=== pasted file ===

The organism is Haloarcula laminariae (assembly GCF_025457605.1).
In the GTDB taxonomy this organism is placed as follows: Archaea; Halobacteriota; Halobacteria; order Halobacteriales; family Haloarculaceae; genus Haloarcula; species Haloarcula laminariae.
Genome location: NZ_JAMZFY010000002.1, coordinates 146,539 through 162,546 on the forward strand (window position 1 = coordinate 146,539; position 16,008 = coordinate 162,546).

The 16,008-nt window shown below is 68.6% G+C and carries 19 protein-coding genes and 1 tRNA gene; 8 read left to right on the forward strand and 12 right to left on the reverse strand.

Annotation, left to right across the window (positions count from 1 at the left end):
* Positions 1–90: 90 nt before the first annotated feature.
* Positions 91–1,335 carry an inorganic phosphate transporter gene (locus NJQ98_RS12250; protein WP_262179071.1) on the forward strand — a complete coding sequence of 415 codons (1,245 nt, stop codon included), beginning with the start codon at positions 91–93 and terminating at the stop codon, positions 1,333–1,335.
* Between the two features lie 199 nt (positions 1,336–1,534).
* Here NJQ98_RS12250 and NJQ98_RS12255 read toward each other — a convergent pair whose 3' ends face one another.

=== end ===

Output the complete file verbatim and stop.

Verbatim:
The organism is Haloarcula laminariae (assembly GCF_025457605.1).
In the GTDB taxonomy this organism is placed as follows: Archaea; Halobacteriota; Halobacteria; order Halobacteriales; family Haloarculaceae; genus Haloarcula; species Haloarcula laminariae.
Genome location: NZ_JAMZFY010000002.1, coordinates 146,539 through 162,546 on the forward strand (window position 1 = coordinate 146,539; position 16,008 = coordinate 162,546).

The 16,008-nt window shown below is 68.6% G+C and carries 19 protein-coding genes and 1 tRNA gene; 8 read left to right on the forward strand and 12 right to left on the reverse strand.

Annotation, left to right across the window (positions count from 1 at the left end):
* Positions 1–90: 90 nt before the first annotated feature.
* Positions 91–1,335 carry an inorganic phosphate transporter gene (locus NJQ98_RS12250; protein WP_262179071.1) on the forward strand — a complete coding sequence of 415 codons (1,245 nt, stop codon included), beginning with the start codon at positions 91–93 and terminating at the stop codon, positions 1,333–1,335.
* Between the two features lie 199 nt (positions 1,336–1,534).
* Here NJQ98_RS12250 and NJQ98_RS12255 read toward each other — a convergent pair whose 3' ends face one another.